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Potato Basil Frittata

A frittata (similar to an omelet) can effortlessly transition from brunch to a quick weeknight dinner, being both elegant and easy.  Add a side salad to round out your meal.

Ingredients:
2 tbsp olive oil
4 red potatoes, peel left on, cubed
8 extra large eggs
¼ cup low fat milk or soymilk
½ cup basil, chopped
1/3 cup scallions, chopped
¼ cup grated pecorino romano or parmigiano reggiano cheese
3 ounces goat cheese, sliced into rounds
Pinch of salt and pepper

Instructions:
Heat a sauté pan on medium heat and then add olive oil. Add cubed potatoes and sauté, stirring occasionally, until potatoes are tender when pierced with a fork (about 15 minutes). Meanwhile in a separate bowl, whisk the eggs; then stir milk, basil, scallions, grated cheese, and salt and pepper into eggs. Turn on oven broiler.

Pour the egg mixture over the potatoes and cook on medium low heat for 3-5 minutes,
occasionally running a rubber spatula around the edges of the frittata to loosen. Frittata is ready for the broiler when eggs around the edge of the pan start to set, but the middle is still loose.

Top frittata with goat cheese rounds and place under the broiler for about 3 minutes or until eggs are set throughout. Run your spatula along the sides and bottom of the frittata to loosen from the pan and place on large plate or platter.

Yield: 8 servings

Nutrition Information per Serving:
Calories: 273 • Protein: 15g • Sodium: 327g • Carbohydrate: 18g • Fiber: 2g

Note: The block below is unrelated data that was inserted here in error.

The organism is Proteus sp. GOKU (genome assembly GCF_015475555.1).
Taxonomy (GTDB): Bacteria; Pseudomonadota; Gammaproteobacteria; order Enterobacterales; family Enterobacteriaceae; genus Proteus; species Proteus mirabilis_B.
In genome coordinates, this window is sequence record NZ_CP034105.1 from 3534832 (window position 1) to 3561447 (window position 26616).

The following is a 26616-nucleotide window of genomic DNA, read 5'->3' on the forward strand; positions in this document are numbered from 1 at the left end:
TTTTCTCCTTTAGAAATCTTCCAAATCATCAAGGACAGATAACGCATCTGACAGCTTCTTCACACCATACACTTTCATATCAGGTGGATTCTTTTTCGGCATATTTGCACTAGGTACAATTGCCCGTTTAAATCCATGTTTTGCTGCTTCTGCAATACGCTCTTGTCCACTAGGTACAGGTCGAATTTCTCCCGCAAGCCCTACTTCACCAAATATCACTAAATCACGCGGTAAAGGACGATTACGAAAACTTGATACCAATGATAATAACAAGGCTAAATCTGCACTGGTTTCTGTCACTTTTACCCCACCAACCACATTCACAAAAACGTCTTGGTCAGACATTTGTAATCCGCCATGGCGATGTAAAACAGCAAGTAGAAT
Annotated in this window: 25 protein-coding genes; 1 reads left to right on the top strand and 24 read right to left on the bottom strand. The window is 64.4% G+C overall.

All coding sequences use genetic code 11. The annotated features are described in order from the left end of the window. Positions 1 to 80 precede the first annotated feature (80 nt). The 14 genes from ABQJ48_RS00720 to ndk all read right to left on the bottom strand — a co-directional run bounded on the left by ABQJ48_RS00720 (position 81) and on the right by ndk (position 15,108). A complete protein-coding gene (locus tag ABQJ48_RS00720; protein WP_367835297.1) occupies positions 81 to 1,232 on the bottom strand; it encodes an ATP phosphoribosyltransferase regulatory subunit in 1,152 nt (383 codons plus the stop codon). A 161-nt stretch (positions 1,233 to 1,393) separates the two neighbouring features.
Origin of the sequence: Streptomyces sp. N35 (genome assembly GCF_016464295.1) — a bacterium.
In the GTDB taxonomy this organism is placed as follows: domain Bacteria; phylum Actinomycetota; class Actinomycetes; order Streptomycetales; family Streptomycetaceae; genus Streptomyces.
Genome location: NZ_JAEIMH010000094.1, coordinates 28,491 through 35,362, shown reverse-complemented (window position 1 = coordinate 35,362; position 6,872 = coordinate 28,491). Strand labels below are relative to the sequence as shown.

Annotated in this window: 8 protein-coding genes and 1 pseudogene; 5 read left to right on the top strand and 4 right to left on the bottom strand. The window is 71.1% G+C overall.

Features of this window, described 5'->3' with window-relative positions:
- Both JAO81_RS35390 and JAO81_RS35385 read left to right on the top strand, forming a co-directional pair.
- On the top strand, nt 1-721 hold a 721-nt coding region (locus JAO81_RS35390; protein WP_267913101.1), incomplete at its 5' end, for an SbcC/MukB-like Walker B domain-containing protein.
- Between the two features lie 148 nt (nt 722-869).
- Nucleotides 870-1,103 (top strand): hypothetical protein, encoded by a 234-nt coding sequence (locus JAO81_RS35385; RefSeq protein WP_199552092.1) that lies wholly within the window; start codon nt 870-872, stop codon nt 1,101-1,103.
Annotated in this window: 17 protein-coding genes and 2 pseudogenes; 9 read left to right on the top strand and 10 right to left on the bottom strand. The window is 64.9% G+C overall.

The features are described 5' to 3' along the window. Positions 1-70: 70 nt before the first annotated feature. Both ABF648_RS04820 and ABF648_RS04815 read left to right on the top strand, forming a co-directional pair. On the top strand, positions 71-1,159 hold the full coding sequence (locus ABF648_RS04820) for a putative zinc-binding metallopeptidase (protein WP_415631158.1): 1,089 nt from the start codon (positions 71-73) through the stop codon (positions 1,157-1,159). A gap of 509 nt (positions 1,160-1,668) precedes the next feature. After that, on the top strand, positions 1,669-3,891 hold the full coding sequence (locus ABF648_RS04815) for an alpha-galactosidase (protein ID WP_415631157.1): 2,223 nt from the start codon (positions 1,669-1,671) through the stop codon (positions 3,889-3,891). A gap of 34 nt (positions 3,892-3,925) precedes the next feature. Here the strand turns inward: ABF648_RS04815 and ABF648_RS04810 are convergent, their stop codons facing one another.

Fat: 15.5g • Sat Fat: 6g

Blood Pressure, Heart Health, Nutrition

Pass the Potassium, Please

yellow bananas

Many discussions about hypertension lately seem to revolve around sodium, most notably the recommendation for limiting the amount of sodium in the diet.  One of the findings of the National Heart, Lung and Blood Institute’s DASH study was a diet low in sodium is effective at lowering high blood pressure (DASH stands for Dietary Approaches to Stop Hypertension).  But there’s another nutrient that also needs to be included in the hypertension conversation:  potassium. 

Like sodium, potassium is an essential nutrient for living—in fact it works along with sodium to keep the body’s fluids in balance and send messages along the nervous system.  Potassium also plays a role in muscle contraction and is crucial for keeping the heart beating properly.  But while sodium is abundant in the typical American diet, many people don’t get enough potassium. 

 Adding more potassium to your diet can be as easy as eating a variety of fruits and vegetables—in fact the DASH eating plan, which emphasizes fresh fruits and vegetables, is higher in potassium than the typical American diet.  Bananas are probably one of the best known sources of potassium (there’s about 450mg in one medium banana), but sweet potatoes, white potatoes (with skin), tomatoes, oranges, avocados and apricots are good sources as well.  And another plus:  fresh fruits and vegetables are naturally low in sodium.  

Some other non-vegetable sources of potassium include white beans; fish such as tuna, halibut and salmon; and dairy products like low fat milk and yogurt.  Check out the USDA’s Nutrient Database for more information on nutrient content— including sodium and potassium— of many common foods.

(Post content reviewed by MGH Cardiologist and Nutritionist. Photo from http://www.pachd.com/)